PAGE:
Chronic fatigue syndrome is a complex illness defined by unexplained disabling fatigue and a combination of non-specific accompanying symptoms. Similar disorders have been described for at least two centuries and have been variously named neurasthenia, myalgic encephalomyelitis, Akureyri disease, post-viral fatigue, and chronic mononucleosis [1]. The first formal case definition, published in the United States in 1988 [2], suggested the name "chronic fatigue syndrome" or CFS, which was retained in subsequent Australian [3] and British [4] case definitions. In 1994, an international collaborative group that included authors of the previous case definitions published the current CFS research case definition [5].

Although, the 1994 case definition comprises the current international standard for classification of research subjects as CFS, there are substantial differences between the earlier definitions and it is important to understand this when interpreting results of research studies. CFS is identified by symptoms and disability and by excluding illnesses that could explain them. There are no confirmatory physical signs or characteristic laboratory abnormalities. The etiology and pathophysiology of the syndrome remain unknown, and there is a lack of consensus in the findings of many well-conducted studies both within and between centers [6]. Difficulties with accurate case ascertainment are a major contributor to this problem. Much of the difficulty reflects conceptual and operational problems inherent in classifying an illness defined by symptoms and reported disability [7].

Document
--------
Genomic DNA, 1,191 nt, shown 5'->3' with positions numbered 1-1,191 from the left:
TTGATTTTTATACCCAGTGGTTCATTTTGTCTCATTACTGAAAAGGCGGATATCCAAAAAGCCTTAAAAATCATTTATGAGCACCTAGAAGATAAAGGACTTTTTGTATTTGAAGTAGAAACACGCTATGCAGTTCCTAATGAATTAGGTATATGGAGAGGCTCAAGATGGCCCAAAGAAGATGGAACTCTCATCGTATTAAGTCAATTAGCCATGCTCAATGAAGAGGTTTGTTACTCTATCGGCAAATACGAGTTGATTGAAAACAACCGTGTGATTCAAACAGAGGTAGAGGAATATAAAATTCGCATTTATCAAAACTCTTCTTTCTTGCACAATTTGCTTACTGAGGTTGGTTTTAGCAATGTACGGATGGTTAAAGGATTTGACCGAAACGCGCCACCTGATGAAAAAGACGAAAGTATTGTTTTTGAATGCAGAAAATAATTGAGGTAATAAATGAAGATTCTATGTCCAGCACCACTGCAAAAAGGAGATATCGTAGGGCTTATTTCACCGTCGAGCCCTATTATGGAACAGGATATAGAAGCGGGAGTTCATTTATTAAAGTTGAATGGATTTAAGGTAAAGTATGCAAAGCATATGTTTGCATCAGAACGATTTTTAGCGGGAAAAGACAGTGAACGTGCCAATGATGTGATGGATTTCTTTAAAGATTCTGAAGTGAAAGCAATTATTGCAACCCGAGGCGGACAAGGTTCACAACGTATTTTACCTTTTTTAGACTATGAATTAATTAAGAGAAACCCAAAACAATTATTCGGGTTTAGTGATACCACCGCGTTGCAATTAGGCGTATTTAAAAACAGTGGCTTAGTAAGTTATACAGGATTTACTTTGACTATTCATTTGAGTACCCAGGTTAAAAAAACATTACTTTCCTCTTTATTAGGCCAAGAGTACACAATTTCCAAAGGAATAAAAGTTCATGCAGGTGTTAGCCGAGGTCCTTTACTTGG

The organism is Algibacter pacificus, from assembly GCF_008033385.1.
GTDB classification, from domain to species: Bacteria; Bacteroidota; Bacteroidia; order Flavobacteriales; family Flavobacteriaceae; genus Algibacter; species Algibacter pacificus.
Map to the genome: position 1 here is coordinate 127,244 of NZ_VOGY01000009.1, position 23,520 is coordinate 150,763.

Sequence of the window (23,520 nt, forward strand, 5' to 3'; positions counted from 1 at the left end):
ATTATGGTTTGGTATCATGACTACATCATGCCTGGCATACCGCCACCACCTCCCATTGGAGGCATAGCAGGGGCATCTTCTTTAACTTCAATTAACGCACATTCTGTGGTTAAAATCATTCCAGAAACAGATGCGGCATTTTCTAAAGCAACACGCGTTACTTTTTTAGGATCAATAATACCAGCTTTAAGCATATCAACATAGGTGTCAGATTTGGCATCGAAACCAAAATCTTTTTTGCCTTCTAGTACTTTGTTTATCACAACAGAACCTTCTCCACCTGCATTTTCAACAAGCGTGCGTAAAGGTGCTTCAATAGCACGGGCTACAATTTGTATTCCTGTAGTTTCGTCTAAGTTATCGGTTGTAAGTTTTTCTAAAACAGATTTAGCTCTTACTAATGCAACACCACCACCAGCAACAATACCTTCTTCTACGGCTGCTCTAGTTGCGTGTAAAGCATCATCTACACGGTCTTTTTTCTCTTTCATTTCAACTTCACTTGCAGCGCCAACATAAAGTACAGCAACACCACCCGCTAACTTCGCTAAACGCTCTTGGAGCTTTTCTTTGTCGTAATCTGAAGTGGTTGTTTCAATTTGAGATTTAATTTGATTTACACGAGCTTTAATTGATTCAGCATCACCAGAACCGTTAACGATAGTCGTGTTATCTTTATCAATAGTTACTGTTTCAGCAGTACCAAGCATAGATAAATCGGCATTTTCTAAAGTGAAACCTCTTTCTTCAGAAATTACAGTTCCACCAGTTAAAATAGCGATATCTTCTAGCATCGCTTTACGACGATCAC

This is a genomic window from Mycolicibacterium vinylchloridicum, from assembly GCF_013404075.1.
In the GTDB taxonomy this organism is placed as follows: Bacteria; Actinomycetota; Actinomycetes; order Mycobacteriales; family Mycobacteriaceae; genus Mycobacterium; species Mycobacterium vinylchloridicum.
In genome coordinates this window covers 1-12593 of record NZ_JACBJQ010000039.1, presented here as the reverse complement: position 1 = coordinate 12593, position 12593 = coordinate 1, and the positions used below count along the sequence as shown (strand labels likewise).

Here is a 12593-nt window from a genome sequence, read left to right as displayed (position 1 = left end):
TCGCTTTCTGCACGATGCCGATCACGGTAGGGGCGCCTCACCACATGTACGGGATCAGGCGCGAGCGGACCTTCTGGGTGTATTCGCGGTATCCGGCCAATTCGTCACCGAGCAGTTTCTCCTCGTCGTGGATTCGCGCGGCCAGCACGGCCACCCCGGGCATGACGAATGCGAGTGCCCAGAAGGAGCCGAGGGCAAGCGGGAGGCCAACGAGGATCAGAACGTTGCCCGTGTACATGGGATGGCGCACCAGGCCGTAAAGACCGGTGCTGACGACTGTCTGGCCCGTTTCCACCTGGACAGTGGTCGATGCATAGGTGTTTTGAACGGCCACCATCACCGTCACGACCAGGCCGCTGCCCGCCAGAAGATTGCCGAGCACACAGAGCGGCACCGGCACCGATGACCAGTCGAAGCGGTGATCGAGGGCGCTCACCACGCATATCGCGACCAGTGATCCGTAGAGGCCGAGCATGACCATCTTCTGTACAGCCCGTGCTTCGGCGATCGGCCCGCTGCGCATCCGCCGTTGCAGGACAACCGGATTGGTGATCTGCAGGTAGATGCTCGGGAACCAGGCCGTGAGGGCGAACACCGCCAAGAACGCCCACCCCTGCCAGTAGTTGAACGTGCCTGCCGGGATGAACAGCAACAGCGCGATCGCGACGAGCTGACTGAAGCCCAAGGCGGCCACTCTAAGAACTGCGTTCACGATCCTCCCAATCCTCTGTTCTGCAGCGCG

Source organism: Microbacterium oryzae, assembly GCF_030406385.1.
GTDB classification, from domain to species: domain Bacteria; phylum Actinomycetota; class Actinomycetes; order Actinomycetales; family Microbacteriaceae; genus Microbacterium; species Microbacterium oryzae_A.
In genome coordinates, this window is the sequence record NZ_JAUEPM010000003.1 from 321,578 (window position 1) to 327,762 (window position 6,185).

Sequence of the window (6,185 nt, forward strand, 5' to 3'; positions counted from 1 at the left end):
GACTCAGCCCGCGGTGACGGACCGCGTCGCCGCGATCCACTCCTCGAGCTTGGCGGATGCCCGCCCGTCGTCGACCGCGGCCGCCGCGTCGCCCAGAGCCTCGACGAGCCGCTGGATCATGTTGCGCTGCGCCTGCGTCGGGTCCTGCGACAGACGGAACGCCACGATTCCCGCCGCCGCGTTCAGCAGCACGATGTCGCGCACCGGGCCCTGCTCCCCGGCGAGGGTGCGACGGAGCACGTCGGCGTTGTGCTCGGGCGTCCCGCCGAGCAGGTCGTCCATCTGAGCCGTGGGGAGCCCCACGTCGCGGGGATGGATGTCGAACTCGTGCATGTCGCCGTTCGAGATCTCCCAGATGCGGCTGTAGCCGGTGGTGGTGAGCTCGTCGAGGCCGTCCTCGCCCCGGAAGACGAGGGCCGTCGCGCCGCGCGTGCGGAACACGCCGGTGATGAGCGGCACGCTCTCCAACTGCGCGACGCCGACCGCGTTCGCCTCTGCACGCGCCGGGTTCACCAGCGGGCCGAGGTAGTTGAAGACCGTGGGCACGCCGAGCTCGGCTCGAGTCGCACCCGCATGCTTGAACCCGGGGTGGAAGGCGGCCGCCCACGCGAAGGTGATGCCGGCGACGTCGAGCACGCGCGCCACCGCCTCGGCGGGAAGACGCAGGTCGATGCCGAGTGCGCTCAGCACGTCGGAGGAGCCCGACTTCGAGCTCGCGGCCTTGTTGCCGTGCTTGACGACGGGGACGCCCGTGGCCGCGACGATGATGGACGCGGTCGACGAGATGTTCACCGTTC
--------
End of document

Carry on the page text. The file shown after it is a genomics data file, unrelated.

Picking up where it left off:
The objective of this article is to identify ambiguities in the current CFS case definition that contribute to inconsistent case identification and to recommend revisions for improving the precision of case ascertainment for research studies. This document is the product of three structured meetings of international experts in CFS, representing epidemiology, infectious diseases, endocrinology, immunology, neurology, psychology, psychiatry, biostatistics, and patient advocacy. While recognizing the need for a more consistently applied definition, the group resolved the need for empirical studies designed to delineate the different syndromes contained in unexplained fatigue. While intended to apply primarily to the research setting, many of our recommendations will be useful for health care providers (and the patient community they serve) because they suggest standardized instruments to record and to measure the key symptom domains and the disability associated with CFS.


From May of 2000 to May of 2002, the Centers for Disease Control and Prevention (CDC) sponsored a series of three-day workshops to discuss issues related to the current CFS research definition. Each workshop was attended by approximately 20 invited participants that represented an international mix of scientists, clinicians and medical researchers and approximately 10 CDC staff members. During the first workshop, focus groups were formed to address standardization and utilization of instruments used to classify CFS. Each focus group then prepared a summary report. The process that each focus group used included reliance on clinical and scientific knowledge, brainstorming, consensus building and literature reviews. Each focus group report was presented to all workshop participants for further discussion and was modified if necessary. Interval periods between workshops were used for independent review of relevant literature. The papers were circulated via list-serves and resolved as relevant by group consensus either on-line or during the subsequent workshop. Workshop summaries and focus group reports were analyzed and compiled into the recommendations presented here. Where recommendations for specific evaluation instruments were made, wherever possible we favored those that were freely available in the public domain and validated across various language and cultural groups.